VATICAN CITY — Prayer and humble reliance on the Lord is the strongest weapon against temptation, Pope Francis said this morning, adding that when it comes to spiritual warfare, you can’t dialogue with the devil.
Addressing clergy and faithful in his homily at morning Mass, in the chapel of his residence at Santa Marta, the pope called the devil a specialist in deception, who “promises you everything and leaves you naked.”
In the weakness of temptation which we all experience, he said, the key is not to “hide ourselves” from the Lord, but to seek his grace when we are tested and seek his forgiveness should we fall.
The devil uses dialogue to deceive
Temptations lead us to hide ourselves from the Lord, so that we remain with our “fault,” our “sin,” our “corruption.” Commenting on the first Reading from the Book of Genesis, Pope Francis focused on the temptation of Adam and Eve, and then considered that of Jesus in the desert.
In the Genesis account, the devil appears in the form of a serpent: he is “attractive,” and with his cunning he seeks “to deceive.” In this he is a specialist, he is “the father of lies,” “a liar.” So he knows how to deceive and how to “cheat” people. This is what he did with Eve: he made her “feel good,” the Pope explained, and so he began to dialogue with her; and, step by step, Satan led her where he wanted.
With Jesus it is different; it ended badly for the devil, the Pope said. “He tries to dialogue” with Christ, because when the devil deceives a person he does so with dialogue.” He attempts to deceive Him, but Jesus does not give in. Then the devil is revealed for who he is. Jesus answers him, not with His own words, but with the Word of God, because “you can’t dialogue with the devil”; you’ll end up, like Adam and Eve, “naked”:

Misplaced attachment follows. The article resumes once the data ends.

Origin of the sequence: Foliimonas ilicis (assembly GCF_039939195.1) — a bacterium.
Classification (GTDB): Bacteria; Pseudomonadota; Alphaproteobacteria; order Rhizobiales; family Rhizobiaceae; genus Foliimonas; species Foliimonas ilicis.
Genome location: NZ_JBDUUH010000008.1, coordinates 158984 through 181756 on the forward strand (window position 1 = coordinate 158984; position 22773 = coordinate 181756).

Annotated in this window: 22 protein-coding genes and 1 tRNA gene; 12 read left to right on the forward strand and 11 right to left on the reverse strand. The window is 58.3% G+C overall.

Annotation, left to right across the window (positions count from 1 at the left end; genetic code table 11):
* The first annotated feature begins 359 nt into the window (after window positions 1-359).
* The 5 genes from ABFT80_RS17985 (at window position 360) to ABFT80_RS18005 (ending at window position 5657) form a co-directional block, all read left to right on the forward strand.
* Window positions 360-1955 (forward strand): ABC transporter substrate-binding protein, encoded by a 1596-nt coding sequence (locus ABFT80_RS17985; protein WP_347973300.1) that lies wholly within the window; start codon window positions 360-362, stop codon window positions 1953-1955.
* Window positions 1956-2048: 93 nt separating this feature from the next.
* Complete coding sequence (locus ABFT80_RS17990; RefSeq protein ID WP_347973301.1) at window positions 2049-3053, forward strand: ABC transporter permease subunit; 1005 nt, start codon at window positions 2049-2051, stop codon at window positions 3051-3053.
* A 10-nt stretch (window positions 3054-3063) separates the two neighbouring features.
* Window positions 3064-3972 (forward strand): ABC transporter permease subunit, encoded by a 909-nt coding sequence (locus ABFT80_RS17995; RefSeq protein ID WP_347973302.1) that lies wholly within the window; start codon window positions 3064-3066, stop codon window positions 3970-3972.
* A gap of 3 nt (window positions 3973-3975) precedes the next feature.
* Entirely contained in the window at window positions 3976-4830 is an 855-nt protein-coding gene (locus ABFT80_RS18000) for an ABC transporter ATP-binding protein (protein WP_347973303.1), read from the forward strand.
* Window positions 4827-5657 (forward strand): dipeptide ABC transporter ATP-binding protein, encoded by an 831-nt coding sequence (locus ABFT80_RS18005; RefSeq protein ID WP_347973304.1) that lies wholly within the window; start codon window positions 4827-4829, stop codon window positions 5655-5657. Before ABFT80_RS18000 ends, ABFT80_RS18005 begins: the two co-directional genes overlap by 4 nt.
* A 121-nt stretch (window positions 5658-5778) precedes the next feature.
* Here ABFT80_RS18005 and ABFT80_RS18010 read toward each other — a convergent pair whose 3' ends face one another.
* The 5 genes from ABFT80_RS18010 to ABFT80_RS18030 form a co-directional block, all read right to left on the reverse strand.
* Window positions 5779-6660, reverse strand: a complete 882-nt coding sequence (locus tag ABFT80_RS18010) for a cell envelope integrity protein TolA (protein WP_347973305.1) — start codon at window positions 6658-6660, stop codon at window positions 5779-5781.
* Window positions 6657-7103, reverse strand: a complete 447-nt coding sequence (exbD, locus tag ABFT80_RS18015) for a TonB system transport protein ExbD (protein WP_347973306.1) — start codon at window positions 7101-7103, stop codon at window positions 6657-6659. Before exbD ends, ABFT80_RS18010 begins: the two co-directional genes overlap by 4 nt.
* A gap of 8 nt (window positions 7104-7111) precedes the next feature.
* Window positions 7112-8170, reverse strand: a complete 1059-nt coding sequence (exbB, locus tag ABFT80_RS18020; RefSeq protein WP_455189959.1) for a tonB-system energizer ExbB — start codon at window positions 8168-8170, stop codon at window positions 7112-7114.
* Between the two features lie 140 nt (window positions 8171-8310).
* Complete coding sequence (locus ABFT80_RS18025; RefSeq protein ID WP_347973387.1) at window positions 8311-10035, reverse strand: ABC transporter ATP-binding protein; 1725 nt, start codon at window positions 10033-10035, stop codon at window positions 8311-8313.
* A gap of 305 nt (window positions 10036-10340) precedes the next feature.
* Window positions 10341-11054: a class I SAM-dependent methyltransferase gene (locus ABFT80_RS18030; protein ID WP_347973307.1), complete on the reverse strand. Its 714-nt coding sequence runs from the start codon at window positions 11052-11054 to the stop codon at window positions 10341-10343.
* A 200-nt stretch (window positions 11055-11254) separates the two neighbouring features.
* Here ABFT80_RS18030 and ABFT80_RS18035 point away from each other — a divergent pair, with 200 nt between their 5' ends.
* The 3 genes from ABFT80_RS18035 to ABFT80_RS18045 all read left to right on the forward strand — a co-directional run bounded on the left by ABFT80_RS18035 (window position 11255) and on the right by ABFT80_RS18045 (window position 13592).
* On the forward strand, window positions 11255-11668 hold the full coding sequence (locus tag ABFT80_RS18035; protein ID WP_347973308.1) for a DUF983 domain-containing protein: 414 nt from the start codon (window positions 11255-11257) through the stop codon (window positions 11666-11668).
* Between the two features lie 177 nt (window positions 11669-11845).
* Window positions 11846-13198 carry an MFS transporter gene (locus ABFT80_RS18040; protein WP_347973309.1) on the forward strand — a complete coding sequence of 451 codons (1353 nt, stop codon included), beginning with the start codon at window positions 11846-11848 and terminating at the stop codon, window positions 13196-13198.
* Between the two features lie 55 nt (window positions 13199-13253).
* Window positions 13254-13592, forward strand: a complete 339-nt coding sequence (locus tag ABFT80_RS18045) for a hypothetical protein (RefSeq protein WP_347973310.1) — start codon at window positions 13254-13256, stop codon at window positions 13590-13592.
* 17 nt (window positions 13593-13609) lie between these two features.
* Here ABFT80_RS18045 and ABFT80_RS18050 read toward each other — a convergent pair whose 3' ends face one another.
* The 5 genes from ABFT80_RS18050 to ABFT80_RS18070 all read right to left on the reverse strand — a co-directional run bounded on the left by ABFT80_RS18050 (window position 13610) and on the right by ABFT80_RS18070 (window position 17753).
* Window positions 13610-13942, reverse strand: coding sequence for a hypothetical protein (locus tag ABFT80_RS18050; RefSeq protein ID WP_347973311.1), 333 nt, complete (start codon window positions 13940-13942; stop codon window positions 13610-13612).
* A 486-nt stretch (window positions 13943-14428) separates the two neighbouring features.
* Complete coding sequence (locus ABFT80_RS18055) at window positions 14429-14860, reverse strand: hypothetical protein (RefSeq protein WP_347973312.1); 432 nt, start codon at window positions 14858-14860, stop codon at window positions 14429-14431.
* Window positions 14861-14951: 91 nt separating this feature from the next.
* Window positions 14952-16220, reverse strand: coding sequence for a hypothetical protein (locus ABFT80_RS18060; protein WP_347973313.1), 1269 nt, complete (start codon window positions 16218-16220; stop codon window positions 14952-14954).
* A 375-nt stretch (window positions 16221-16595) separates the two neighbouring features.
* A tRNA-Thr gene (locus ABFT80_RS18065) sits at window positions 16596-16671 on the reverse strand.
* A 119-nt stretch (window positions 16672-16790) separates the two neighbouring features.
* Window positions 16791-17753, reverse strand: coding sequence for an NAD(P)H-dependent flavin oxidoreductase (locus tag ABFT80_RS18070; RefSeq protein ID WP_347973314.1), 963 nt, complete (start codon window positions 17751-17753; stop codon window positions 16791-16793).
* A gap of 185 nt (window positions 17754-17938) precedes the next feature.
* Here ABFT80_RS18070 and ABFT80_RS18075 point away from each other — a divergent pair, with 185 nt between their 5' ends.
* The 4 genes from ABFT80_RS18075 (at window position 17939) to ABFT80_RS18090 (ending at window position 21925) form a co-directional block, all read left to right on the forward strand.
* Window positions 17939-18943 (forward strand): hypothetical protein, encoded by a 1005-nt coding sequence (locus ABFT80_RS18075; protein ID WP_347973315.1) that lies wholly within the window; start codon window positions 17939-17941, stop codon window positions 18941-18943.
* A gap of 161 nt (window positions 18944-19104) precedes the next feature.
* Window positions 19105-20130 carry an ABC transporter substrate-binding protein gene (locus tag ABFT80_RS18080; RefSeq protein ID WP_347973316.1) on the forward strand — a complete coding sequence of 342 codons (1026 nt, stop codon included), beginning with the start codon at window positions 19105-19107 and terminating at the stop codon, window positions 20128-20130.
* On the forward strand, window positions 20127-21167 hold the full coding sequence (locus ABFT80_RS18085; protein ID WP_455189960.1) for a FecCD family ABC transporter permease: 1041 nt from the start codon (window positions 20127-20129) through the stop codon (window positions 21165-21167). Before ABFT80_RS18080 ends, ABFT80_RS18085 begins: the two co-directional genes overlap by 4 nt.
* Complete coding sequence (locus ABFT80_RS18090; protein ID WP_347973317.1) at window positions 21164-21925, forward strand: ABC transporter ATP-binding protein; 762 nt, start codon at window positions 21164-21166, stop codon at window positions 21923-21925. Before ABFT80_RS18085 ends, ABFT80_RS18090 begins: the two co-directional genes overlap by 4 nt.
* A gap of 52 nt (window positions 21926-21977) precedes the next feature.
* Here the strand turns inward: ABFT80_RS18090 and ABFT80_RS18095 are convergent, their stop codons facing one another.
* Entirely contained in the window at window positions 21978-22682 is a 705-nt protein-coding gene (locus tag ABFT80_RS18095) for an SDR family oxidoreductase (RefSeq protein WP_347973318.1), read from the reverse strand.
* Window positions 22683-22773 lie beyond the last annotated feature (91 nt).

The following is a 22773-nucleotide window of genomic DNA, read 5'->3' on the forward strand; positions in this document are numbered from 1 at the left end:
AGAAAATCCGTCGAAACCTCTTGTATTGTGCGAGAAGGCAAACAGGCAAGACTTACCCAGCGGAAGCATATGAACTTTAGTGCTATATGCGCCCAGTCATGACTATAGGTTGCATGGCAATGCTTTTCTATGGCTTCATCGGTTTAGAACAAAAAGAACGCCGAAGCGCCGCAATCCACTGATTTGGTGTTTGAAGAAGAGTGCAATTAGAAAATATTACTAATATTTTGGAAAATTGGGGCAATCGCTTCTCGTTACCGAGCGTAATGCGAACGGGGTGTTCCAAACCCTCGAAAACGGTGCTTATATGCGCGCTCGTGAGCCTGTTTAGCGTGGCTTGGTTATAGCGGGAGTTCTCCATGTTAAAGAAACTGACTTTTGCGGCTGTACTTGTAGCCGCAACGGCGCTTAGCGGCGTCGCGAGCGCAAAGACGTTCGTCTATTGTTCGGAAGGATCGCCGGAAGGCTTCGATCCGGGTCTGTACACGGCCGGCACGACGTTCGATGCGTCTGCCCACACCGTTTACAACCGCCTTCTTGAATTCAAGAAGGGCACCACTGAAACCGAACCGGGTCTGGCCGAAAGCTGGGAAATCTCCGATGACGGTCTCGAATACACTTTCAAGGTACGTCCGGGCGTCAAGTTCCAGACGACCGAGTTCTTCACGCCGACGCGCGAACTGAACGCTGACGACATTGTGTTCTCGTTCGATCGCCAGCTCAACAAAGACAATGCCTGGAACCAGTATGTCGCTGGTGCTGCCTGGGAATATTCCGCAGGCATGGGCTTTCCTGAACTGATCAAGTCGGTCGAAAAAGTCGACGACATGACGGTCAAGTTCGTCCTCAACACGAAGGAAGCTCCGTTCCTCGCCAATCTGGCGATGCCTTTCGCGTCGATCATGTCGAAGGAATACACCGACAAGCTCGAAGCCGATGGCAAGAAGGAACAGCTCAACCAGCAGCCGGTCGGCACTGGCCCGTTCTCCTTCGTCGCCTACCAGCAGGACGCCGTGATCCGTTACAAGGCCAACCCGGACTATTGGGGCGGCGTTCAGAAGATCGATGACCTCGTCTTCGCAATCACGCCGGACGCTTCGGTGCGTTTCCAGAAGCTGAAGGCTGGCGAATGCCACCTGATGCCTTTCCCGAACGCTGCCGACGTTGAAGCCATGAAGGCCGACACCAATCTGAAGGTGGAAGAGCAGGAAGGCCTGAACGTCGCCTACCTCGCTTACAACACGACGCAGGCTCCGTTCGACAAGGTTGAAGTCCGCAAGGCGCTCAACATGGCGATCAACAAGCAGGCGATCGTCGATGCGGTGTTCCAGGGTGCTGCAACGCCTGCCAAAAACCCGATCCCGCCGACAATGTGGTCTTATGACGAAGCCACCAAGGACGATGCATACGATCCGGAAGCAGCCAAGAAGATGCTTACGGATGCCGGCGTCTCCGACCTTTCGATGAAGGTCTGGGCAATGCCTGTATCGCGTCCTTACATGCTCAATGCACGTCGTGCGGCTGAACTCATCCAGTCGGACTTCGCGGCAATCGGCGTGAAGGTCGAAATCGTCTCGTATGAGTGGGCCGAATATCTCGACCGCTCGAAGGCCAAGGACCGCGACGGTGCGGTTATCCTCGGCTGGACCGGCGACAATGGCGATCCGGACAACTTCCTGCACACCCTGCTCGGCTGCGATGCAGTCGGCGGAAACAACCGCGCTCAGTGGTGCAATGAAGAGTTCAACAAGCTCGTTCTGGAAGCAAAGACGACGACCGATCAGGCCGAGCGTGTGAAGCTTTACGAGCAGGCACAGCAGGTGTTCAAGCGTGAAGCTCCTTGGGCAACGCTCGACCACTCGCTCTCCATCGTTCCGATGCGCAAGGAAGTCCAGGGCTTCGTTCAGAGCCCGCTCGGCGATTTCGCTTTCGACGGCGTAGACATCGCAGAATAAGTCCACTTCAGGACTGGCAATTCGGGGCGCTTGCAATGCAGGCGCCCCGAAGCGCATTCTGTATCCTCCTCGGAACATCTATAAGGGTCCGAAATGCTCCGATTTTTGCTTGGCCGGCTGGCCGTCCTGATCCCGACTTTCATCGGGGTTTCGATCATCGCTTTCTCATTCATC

“The devil is a bad paymaster, he doesn’t pay well. He is a cheat! He promises you everything and leaves you naked. Jesus, too, ended up naked, but on the Cross, through obedience to the Father: this is a different path. The serpent, the devil is cunning: you can’t dialogue with the devil. We all know what temptations are, we all know, because we all have them. So many temptations! Of vanity, pride, greed, avarice… so many!”
Corruption begins in small things
Today, the Pope said, there is a lot of talk of corruption; and for this, too, we should ask for the Lord’s help:
“There are so many corrupt people, corrupt ‘big fish’ in the world, whose lives we read about in the papers. Perhaps they began with a small thing, I don’t know, maybe not adjusting the scales well. What was a kilo… no, let’s make it 900 grams, but that will seem like a kilo. Corruption begins in small things like this, with dialogue: ‘No, it’s not true that this fruit will harm you. Eat it, it’s good! It’s a little thing, no one will notice. Do it! Do it!’ And little by little, little by little, you fall into sin, you fall into corruption.”
If you want to be a winner, never hide from the Lord
The Church teaches this, the Pope said, so that we will not be deceived – not to say foolish – so that when we are tempted we have our “eyes open” and know to ask the Lord for help, “because we can’t do it on our own.” Adam and Eve hid themselves from the Lord; on the contrary, it takes the grace of Jesus in order to “turn and seek forgiveness”:
“In temptation, you don’t dialogue, you pray: ‘Help me, Lord, I am weak. I don’t want to hide from you.’ This is courage, this is winning. When you start to dialogue, you end up overcome, defeated. May the Lord give us that grace, and accompany us in this courage. And if we are deceived because of our weakness in temptation, may He grant us the courage to get up and go forward. It’s for this that Jesus came, for this.”